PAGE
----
One of the most basic things that any user does in Linux is rename files. You can rename files in Linux using a file manager, but it isn’t very interesting. In this article, you will learn renaming a file or rename multiple files in Linux through the terminal.
I have a file called “file” in my directory, and I am going to change its name to “archivo”, using the command ‘mv’:
The ‘mv’ command is used to move the files, but you can move a file to the same location using a different name.
Also, you can move a file to a different location and different name.
Also, you can rename directories using the same syntax.
You can get verbose output using the ‘v’ option.
If you rename a file using the name of an existing file, the ‘mv’ command will overwrite the existing file, but if you don’t want it, just pass the ‘i’ option, and it will prompt before overwriting file.
If you don’t want to use the ‘i’ option, you should make a backup of the existing file.
The backup is calledfile1~
You can add a suffix to the backup name, just type the following syntax.
make a backup of each existing destination file
do not prompt before overwriting
prompt before overwrite
do not overwrite an existing file
move only when the SOURCE file is newer than the destination file or when the destination file is missing
never make backups (even if –backup is given)
make numbered backups
numbered if numbered backups exist, simple otherwise
always make simple backups
If you want to know more detailed information about ‘mv’ just type: $ man mv at your terminal.
This command is slightly more advanced than mv because it requires the knowledge of, or at least a basic familiarity with regular expressions, “rename” renames the filenames (multiple files) supplied according to the rule specified as the first argument. The perlexpr argument is a Perl expression which is expected to modify the $_ string in Perl for at least some of the filenames specified. If a given filename is not modified by the expression, it will not be renamed. If no filenames are given on the command line, filenames will be read via standard input.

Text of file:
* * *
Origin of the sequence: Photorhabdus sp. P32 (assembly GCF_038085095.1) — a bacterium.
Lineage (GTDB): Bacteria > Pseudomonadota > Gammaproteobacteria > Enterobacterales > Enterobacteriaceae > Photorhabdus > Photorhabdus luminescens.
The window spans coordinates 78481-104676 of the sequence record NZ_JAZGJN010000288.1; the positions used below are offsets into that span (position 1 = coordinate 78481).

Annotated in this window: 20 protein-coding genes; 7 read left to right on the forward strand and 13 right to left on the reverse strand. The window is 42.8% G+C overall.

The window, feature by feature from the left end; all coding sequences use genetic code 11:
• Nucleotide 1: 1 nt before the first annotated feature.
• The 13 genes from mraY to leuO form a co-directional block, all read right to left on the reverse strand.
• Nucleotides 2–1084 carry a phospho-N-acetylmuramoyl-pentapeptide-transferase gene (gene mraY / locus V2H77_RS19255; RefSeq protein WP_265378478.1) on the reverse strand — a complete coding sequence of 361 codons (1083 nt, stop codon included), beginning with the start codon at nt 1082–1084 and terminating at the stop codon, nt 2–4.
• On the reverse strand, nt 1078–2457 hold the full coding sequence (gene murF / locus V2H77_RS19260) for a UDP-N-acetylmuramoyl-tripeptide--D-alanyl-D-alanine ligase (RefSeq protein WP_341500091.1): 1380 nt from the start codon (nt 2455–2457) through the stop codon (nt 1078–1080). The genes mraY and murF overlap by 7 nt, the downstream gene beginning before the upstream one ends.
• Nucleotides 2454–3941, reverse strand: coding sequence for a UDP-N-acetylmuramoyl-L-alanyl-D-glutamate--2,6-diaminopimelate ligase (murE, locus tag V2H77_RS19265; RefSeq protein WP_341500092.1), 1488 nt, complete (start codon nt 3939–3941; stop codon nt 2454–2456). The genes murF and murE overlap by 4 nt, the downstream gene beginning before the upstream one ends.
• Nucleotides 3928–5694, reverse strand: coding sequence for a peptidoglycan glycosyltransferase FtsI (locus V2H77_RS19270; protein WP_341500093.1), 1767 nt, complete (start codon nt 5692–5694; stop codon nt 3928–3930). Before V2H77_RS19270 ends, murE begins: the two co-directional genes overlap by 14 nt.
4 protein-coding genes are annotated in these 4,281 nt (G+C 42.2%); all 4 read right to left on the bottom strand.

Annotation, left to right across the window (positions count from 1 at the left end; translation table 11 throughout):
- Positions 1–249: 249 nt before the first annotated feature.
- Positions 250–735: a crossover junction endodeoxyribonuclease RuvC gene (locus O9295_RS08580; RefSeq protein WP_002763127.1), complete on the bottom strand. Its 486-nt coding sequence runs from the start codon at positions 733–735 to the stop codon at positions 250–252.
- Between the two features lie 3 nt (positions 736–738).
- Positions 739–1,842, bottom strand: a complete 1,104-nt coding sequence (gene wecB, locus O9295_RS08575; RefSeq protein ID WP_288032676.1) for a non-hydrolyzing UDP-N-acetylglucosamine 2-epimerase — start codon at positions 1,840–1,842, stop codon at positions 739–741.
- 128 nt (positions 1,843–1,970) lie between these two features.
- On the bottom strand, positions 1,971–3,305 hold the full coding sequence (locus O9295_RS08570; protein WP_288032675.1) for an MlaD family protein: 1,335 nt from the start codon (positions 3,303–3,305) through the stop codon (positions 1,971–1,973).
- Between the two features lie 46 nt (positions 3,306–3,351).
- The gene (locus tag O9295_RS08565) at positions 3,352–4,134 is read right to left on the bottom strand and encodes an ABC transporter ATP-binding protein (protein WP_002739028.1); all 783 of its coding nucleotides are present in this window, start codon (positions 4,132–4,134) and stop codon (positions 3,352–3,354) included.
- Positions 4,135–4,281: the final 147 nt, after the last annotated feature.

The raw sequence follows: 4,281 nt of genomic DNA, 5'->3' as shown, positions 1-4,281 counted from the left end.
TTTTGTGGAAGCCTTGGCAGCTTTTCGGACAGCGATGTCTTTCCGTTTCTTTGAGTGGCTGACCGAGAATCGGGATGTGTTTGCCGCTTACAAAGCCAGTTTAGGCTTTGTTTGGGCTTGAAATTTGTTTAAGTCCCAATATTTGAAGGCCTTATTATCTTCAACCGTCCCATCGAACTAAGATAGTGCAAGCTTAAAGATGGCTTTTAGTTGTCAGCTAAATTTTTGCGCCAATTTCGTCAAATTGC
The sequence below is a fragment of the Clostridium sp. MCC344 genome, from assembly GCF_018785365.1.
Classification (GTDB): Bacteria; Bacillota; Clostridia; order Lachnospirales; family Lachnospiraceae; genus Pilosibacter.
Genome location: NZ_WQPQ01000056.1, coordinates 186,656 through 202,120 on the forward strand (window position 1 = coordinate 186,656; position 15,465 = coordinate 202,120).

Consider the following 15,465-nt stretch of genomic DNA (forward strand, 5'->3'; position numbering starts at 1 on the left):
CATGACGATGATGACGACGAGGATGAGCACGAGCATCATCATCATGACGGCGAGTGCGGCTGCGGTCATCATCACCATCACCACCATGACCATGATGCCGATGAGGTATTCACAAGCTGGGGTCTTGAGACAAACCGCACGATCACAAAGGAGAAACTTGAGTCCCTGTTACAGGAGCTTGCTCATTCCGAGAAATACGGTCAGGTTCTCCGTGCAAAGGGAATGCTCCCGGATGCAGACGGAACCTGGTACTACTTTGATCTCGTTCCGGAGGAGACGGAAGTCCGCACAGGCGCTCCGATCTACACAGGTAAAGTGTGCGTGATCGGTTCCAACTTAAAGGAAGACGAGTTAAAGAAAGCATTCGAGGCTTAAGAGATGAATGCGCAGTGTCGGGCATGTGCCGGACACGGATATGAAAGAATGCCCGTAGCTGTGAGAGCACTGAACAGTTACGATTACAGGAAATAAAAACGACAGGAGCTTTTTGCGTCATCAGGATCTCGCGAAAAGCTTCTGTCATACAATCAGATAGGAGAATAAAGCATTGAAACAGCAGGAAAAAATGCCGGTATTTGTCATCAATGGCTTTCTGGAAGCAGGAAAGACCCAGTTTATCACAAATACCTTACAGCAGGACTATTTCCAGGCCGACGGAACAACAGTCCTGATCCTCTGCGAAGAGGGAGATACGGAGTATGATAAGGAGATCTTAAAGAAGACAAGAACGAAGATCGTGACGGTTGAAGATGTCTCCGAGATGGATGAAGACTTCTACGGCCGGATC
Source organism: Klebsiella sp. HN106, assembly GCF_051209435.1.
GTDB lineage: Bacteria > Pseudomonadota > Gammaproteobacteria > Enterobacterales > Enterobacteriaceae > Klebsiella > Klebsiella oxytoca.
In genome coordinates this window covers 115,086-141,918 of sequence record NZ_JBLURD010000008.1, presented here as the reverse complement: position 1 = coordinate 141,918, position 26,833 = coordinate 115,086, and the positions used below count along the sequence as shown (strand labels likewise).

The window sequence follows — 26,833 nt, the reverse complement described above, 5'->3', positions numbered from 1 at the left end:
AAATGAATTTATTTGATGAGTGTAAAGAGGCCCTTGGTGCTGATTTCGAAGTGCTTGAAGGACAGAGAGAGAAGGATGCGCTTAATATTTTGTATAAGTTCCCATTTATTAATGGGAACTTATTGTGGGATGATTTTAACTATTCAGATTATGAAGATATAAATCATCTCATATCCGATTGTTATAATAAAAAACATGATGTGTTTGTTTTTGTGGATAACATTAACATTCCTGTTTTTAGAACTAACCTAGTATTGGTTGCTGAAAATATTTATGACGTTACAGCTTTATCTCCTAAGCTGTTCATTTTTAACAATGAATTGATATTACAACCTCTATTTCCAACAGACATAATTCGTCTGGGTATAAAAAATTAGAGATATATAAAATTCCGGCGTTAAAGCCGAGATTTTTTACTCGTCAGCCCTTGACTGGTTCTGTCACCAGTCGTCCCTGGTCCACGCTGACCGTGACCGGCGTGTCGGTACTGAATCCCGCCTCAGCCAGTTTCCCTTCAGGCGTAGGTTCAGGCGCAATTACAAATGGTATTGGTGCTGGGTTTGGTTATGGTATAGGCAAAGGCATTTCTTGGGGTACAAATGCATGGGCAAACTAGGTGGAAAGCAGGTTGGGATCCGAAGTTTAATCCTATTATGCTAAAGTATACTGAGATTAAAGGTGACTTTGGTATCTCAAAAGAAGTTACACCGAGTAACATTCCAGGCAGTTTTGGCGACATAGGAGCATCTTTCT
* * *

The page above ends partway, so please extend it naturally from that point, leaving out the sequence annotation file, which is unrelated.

Verbose: print names of files successfully renamed.
No action: print names of files to be renamed, but don’t rename.
Overwrite: allow existing files to be over-written.
Help: print SYNOPSIS and OPTIONS.
Version: show version number.
Expression: code to act on files name.
May be repeated to build up code (like “perl -e”). If no -e, the first argument is used as code.
Statement: code to act on files name, as -e but terminated by ‘;’.
I have two files: file1.c and file2.c, and I want to change the extension of file1 to .txt, so I’m going to use the following command:
I made a new file named file3.c, and I want to change the extension of files 2 and 3, so I’m going to use the following command:
Now I have four files:awesomefile, greatfile, bigfile, linuxfile;
and I want to change a specific part of their names, i.e. change “file” to “document”, the final result of this should be:
awesomedocument, greatdocument, bigdocument and linuxdocument
So I’m going to use the following command:
Also, I want to translate lowercase to uppercase, so I’m going to use the following command:
If you want to know more detailed information about ‘mv’ just type: $ man rename at your terminal.
You can rename files in Linux using a file manager like dolphin or Nautilus but I think renaming files in Linux using the terminal is more fun, also I think that the ‘rename’ command is more powerful than the file manager. You can choose your own way, but I prefer always the terminal.